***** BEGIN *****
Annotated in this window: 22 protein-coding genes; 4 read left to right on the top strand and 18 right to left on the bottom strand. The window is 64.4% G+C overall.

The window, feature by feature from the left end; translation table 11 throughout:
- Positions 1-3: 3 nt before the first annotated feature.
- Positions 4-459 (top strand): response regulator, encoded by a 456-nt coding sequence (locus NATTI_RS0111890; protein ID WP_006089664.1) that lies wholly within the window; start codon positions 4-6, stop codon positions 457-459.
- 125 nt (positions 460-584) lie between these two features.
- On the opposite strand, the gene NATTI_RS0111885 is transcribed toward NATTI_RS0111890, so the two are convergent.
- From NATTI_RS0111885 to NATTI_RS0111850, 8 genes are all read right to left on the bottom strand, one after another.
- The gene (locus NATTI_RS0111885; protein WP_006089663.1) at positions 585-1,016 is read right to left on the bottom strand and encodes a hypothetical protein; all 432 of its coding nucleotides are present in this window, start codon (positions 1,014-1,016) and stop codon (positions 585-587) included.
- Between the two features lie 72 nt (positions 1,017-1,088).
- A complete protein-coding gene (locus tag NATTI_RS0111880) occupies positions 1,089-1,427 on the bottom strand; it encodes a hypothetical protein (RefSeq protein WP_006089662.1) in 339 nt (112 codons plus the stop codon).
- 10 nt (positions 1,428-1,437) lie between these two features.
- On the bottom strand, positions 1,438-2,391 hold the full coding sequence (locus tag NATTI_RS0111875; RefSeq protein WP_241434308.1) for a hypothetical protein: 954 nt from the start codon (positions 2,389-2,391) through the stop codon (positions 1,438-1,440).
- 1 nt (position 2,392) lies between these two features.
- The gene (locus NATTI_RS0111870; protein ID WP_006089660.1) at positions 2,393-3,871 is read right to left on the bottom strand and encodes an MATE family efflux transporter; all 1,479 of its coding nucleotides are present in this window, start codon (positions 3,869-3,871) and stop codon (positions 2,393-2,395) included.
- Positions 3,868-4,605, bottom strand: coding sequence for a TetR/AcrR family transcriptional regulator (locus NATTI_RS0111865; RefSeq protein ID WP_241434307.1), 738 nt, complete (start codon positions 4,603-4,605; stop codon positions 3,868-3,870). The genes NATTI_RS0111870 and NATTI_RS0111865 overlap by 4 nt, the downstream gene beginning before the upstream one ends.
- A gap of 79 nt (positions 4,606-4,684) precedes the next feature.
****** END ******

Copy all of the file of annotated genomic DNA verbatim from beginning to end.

Annotated in this window: 22 protein-coding genes; 4 read left to right on the top strand and 18 right to left on the bottom strand. The window is 64.4% G+C overall.

The window, feature by feature from the left end; translation table 11 throughout:
- Positions 1-3: 3 nt before the first annotated feature.
- Positions 4-459 (top strand): response regulator, encoded by a 456-nt coding sequence (locus NATTI_RS0111890; protein ID WP_006089664.1) that lies wholly within the window; start codon positions 4-6, stop codon positions 457-459.
- 125 nt (positions 460-584) lie between these two features.
- On the opposite strand, the gene NATTI_RS0111885 is transcribed toward NATTI_RS0111890, so the two are convergent.
- From NATTI_RS0111885 to NATTI_RS0111850, 8 genes are all read right to left on the bottom strand, one after another.
- The gene (locus NATTI_RS0111885; protein WP_006089663.1) at positions 585-1,016 is read right to left on the bottom strand and encodes a hypothetical protein; all 432 of its coding nucleotides are present in this window, start codon (positions 1,014-1,016) and stop codon (positions 585-587) included.
- Between the two features lie 72 nt (positions 1,017-1,088).
- A complete protein-coding gene (locus tag NATTI_RS0111880) occupies positions 1,089-1,427 on the bottom strand; it encodes a hypothetical protein (RefSeq protein WP_006089662.1) in 339 nt (112 codons plus the stop codon).
- 10 nt (positions 1,428-1,437) lie between these two features.
- On the bottom strand, positions 1,438-2,391 hold the full coding sequence (locus tag NATTI_RS0111875; RefSeq protein WP_241434308.1) for a hypothetical protein: 954 nt from the start codon (positions 2,389-2,391) through the stop codon (positions 1,438-1,440).
- 1 nt (position 2,392) lies between these two features.
- The gene (locus NATTI_RS0111870; protein ID WP_006089660.1) at positions 2,393-3,871 is read right to left on the bottom strand and encodes an MATE family efflux transporter; all 1,479 of its coding nucleotides are present in this window, start codon (positions 3,869-3,871) and stop codon (positions 2,393-2,395) included.
- Positions 3,868-4,605, bottom strand: coding sequence for a TetR/AcrR family transcriptional regulator (locus NATTI_RS0111865; RefSeq protein ID WP_241434307.1), 738 nt, complete (start codon positions 4,603-4,605; stop codon positions 3,868-3,870). The genes NATTI_RS0111870 and NATTI_RS0111865 overlap by 4 nt, the downstream gene beginning before the upstream one ends.
- A gap of 79 nt (positions 4,606-4,684) precedes the next feature.